This was our project today: adding spring color to the front and back yards. Nice, doing it together! Challenging, imagining how things will fit together in 4 or 5 months. Still! The potential for good is too strong for any worries. We planted crocuses, daffodils, grecian windflowers, and 4 colors of tulips. It's something like 300 bulbs! That's a lot of color, potentially speaking.

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Sunday, November 18, 2007


Adelaide made a friend while we waited for our turn in the JCPenney photo studio. Her name is Emily, and isn't she cute as a button! They are both playing so nicely, I will almost be sorry when our group is called.

Adelaide is so excited about wearing her BEE-YOO-TEE-FULL red velvet Christmas dress!! Omigoodness, she's quite fancy. As are we all today. For a change! It's a bit of a culture shock, for such hyper-casual folk as we.

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Saturday, November 17, 2007

Phew... Blog EVERY Day???

Ok. Today, it's a bit of a stretch to come up with something to say. This NaBloPoMo challenge is... um... (ahem) CHALLENGING.

Guess I'll blog about not having anything to say.

Except that's not strictly accurate. There are some wonderful things I'm just now very encouraged about--my creative life is just booming. I'm thinking about the projects I have ahead of me, and not just because it's the Christmas rush time. I have a tapestry I've started (see a post a few days earlier for the thread assortment), there are new Inchies to be made for my Art For Cures group, and now some new projects branching out from that group that are not inch-square in format, and (per Professor Cintron) there's always the daily drawing.

No, not like the Lotto. Professor Cintron said probably a million times that if you want to be an artist, you must do two things: draw every day, and draw from life. So I have been trying to do just that.

Let me tell you, it is just as challenging to try to keep up with that as trying to keep up with writing something everyday.

So having said it, perhaps I'd better scan and post some of my drawings... if at least to give me something to blog about!

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Friday, November 16, 2007

Help Is In (ON) the Bag

Can you imagine the dinner conversation?

"Oh, what a delicious and moist turkey. YOU are a wizard. I *never* time it right. Tell me, what's your secret?"

"I just shop at (store name X). They put all the instructions I need on the outside of the plastic shopping bag they pack my groceries in. Who needs a cook book or Butterball's hotline? I think Martha's days are numbered, too, don't you?"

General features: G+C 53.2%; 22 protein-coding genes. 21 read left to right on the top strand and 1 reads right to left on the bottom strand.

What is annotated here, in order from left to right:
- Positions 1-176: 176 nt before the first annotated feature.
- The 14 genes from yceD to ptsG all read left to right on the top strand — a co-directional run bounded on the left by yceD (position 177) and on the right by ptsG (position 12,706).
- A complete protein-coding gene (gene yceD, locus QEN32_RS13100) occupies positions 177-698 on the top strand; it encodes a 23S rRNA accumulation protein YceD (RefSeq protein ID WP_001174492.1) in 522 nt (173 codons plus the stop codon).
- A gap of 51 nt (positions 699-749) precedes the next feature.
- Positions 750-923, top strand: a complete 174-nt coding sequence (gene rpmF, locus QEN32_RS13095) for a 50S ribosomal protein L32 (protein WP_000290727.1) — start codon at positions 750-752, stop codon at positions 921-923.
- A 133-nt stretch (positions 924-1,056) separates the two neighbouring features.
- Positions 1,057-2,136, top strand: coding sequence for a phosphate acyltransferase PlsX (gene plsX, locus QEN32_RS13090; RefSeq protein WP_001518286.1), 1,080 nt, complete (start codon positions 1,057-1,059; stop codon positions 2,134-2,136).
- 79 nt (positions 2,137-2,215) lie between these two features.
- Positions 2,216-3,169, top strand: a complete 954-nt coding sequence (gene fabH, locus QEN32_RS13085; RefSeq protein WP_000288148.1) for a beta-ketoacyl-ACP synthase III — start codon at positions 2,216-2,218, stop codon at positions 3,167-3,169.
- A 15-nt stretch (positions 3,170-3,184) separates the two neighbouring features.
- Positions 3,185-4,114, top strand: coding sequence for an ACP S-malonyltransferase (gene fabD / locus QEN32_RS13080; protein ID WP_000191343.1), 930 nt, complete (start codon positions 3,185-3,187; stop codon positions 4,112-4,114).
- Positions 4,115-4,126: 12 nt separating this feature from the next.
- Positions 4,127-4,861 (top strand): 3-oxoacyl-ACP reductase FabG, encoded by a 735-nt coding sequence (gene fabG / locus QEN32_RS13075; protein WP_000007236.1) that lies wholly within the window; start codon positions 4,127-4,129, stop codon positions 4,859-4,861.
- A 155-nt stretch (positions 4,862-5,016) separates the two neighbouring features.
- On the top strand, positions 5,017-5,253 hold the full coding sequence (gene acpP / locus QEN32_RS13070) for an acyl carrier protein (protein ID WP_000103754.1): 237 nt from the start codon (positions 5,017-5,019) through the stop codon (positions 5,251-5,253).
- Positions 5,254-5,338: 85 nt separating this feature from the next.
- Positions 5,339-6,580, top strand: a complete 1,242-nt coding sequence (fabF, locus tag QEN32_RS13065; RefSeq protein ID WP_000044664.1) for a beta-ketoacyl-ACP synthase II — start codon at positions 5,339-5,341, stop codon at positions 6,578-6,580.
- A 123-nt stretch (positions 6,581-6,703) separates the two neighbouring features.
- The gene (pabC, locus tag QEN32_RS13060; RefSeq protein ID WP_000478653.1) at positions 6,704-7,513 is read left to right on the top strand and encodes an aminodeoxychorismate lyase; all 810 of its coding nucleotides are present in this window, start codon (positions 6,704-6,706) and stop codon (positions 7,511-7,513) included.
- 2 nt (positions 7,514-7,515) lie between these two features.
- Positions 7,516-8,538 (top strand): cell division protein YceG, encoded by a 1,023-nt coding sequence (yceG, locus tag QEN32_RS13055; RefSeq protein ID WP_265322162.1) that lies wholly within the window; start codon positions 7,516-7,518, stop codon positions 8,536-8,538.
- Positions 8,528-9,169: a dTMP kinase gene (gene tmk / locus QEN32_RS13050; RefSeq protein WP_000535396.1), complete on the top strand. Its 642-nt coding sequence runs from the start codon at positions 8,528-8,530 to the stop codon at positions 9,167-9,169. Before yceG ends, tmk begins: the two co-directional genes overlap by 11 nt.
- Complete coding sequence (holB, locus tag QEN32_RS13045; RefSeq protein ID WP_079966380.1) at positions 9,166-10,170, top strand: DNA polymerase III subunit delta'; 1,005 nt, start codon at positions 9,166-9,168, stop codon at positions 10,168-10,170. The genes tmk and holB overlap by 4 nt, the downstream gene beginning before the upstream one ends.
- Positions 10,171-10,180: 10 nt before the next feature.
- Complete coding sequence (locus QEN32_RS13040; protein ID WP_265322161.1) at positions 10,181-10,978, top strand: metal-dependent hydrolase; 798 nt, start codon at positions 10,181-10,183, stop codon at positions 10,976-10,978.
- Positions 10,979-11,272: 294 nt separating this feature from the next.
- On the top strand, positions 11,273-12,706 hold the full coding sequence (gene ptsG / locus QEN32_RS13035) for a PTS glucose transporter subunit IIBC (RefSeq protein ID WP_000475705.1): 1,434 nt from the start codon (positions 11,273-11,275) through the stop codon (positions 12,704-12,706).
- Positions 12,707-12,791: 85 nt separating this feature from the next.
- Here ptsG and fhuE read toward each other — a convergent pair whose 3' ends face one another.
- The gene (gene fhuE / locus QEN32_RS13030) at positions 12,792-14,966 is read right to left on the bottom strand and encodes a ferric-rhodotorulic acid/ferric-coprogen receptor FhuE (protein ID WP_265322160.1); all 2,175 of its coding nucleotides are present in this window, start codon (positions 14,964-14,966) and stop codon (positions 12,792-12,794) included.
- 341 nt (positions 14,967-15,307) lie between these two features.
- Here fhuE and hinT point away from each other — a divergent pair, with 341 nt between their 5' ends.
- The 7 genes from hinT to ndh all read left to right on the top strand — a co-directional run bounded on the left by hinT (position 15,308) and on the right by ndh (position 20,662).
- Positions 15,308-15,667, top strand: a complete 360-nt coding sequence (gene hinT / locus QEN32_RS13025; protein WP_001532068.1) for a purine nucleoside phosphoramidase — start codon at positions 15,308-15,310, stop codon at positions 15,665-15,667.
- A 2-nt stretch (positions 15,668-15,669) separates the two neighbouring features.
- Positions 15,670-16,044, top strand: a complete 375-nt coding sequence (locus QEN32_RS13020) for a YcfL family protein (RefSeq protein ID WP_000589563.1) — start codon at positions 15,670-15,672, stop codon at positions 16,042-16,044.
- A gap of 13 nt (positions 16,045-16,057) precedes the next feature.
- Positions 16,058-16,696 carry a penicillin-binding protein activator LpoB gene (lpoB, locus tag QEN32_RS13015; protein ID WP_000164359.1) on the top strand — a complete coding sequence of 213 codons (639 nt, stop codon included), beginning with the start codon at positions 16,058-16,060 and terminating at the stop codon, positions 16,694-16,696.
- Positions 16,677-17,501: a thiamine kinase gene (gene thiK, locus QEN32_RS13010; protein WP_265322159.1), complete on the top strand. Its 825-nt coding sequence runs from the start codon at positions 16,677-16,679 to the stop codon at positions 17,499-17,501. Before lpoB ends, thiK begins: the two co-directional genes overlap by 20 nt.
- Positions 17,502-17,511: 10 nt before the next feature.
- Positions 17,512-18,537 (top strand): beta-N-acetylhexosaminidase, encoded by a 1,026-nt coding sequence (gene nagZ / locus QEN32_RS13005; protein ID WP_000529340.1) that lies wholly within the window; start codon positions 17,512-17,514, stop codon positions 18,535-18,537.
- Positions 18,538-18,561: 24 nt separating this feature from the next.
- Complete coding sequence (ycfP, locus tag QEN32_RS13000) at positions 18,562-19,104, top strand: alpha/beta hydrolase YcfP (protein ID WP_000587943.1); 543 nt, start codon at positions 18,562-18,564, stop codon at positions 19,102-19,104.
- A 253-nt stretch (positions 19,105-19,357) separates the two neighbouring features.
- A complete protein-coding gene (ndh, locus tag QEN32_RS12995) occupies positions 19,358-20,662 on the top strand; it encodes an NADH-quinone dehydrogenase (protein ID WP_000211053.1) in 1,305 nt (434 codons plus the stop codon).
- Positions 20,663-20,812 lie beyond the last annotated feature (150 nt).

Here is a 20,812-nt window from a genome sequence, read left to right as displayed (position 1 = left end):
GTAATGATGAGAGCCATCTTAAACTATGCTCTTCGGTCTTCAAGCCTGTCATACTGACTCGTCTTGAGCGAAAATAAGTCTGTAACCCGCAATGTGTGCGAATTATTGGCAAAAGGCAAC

Good grief. It is long past time for me to carry my own bags to the grocery store. I could have been spared this exasperation.

I am a little afraid for the people who think roasting a turkey is quite as simple as this. I mean, what if they don't think to thaw it, or know how very long thawing takes! It would be a disappointing dinner at the least, disastrously unhealthy on the other end of the spectrum. Yikes!

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Thursday, November 15, 2007

Oh, It Is SOOOO November

No picture. Sorry. I'd love to, but I've tried and nothing I take is doing this weather any justice. Furthermore, it's a danger to my camera. The sky is overcast, so lighting is part of the challenge. I'm sure you can understand that bit. The precipitation? Aye, as the Bard would say, there's the rub.

What would I call this stuff? Soft hail? Pellet sleet? It's drifting across the street like it's got the mass of powder, yet on close inspection it's quite wet! 'Close inspection', HA! It's an industry of a spare moment! This substance melts almost as quickly as a snowflake. *sigh* What a delicate puzzle.

I guess it's best to just chalk it up to this month.

Oh! *chuckle* It's done. What snow or rain or nameless, spectacular precipitation had fallen is now simply wet on the ground, or lovely cabochons of captured melt on the iris and dogwood leaves.

I'll just wait for the next wind of change, and see what meteorological delight that brings.

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Wednesday, November 14, 2007

Celebrate Life

Every single day is a gift.

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Tuesday, November 13, 2007

Morgan the Oddball Mogwai?

Oh, poor Morgan! The sun is an irresistable warm treat. But too bright for her big blue eyes!

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Sunny Canopy

Our backyard tree has taken the autumn transition nicely!

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Monday, November 12, 2007

Surgery Sinks In... Or Is It Just The Scalpel?

Here's the full story of my breast cancer scare.

Almost a year ago I found a lump. It was a fluke, a total accident. I usually wash using a mesh 'scrunchie', but for some unknowable reason, that day I just used my hands and shower gel. That's how I found the lump. It was on the outside edge of my right breast.